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Former President Zuma’s Graft Trial Resumes Today

Former President Zuma’s Graft Trial Resumes Today

South African’s former president, Jacob Zuma, will resume his graft trial today. This will be done online in a bid to forestall another wave of the deadly unrest that swept the nation after he was jailed in an unrelated case.

Although the proceedings were taking place virtually, security was tight around the High Court in the southeastern city of Pietermaritzburg, the capital of Zuma’s home region of KwaZulu-Natal, where Zuma loyalists have previously gathered in rowdy shows of support.

Zuma faces 16 charges of fraud, graft, and racketeering related to the 1999 purchase of fighter jets, patrol boats, and military gear from five European arms firms when he was deputy president. He is accused of taking bribes from one of the firms, French defense giant Thales, which has been charged with corruption and money laundering.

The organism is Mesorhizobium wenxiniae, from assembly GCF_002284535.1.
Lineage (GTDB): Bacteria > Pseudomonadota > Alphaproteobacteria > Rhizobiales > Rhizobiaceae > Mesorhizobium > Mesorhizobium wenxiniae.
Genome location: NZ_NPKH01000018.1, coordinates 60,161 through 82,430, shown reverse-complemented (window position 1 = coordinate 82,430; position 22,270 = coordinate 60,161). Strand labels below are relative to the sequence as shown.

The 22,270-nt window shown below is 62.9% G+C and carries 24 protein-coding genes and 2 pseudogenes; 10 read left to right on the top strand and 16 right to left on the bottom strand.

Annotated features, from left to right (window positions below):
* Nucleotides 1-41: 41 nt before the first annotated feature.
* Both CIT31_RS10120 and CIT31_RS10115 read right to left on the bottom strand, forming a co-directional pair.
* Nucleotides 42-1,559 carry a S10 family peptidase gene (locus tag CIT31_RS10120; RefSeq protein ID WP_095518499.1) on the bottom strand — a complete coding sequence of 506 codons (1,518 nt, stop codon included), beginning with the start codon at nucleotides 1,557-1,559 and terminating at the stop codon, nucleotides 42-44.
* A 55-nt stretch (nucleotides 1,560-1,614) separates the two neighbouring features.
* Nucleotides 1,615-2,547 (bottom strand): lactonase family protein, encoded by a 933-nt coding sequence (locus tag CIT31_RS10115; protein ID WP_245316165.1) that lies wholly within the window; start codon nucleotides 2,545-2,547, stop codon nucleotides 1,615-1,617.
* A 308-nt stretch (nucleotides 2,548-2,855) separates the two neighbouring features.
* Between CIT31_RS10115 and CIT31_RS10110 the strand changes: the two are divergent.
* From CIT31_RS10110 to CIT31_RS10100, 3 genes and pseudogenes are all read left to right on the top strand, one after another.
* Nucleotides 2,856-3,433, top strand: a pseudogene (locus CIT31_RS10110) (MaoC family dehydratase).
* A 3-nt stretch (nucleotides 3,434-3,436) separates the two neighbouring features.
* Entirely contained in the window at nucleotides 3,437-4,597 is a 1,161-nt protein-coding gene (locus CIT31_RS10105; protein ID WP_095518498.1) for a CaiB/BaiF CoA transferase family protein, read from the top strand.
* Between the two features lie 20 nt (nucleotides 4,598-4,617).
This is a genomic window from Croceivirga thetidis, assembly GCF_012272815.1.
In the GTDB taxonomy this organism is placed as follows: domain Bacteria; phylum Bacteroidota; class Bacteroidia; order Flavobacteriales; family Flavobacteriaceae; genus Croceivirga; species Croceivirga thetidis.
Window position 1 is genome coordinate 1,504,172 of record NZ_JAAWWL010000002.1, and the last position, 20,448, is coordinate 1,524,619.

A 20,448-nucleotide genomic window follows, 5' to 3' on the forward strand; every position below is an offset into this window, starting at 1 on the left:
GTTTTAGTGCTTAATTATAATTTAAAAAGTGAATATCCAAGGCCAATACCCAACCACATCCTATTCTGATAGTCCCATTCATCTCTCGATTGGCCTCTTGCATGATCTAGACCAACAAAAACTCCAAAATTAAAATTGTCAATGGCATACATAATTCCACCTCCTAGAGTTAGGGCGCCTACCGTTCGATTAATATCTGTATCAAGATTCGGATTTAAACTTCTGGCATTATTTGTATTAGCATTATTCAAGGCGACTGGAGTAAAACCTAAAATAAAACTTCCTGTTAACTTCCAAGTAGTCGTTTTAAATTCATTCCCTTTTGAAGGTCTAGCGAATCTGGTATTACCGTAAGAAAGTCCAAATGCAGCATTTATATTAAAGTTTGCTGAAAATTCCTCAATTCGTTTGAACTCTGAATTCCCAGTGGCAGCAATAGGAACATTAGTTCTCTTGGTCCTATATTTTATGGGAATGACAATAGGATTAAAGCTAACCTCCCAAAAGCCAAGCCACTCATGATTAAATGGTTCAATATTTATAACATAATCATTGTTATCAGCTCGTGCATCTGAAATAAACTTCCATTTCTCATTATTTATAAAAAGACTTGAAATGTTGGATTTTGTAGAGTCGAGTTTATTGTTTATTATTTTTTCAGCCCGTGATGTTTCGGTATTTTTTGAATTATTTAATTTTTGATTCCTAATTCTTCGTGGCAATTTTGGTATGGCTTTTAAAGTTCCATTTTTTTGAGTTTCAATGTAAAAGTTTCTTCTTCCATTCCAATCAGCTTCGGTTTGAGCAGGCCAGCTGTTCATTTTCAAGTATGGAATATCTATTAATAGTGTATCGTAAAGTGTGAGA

The trial started in May after numerous postponements and delays, as Zuma’s legal team worked fervently to have the charges dropped.

Read More: Violence Spreads To South Africa’s Economic Hub In Wake Of Zuma Jailinghttps://agnesisika.com/police-violence-spreads-to-south-africas-economic-hub-in-wake-of-zuma-jailing/

Zuma, 79, spoke from his prison in the small town of Estcourt, appearing in a black suit, white shirt, and red tie, sitting on a black office chair in a white-walled room. He proclaimed his innocence when he appeared in person for the opening in May. Thales has also pleaded not guilty.

On June 29, Zuma was separately found guilty of contempt of South Africa’s top court for snubbing graft investigators probing his time as president. He was jailed on July 8.

South Africa was then plunged into chaos, with looting and rioting erupting in KwaZulu-Natal as well as in the economic hub of Johannesburg in Gauteng province, claiming more than 200 lives.

The unrest was widely seen as at least partially in response to Zuma’s imprisonment.

Monday’s hearing could reignite tensions that had eased by the weekend, analysts warn.

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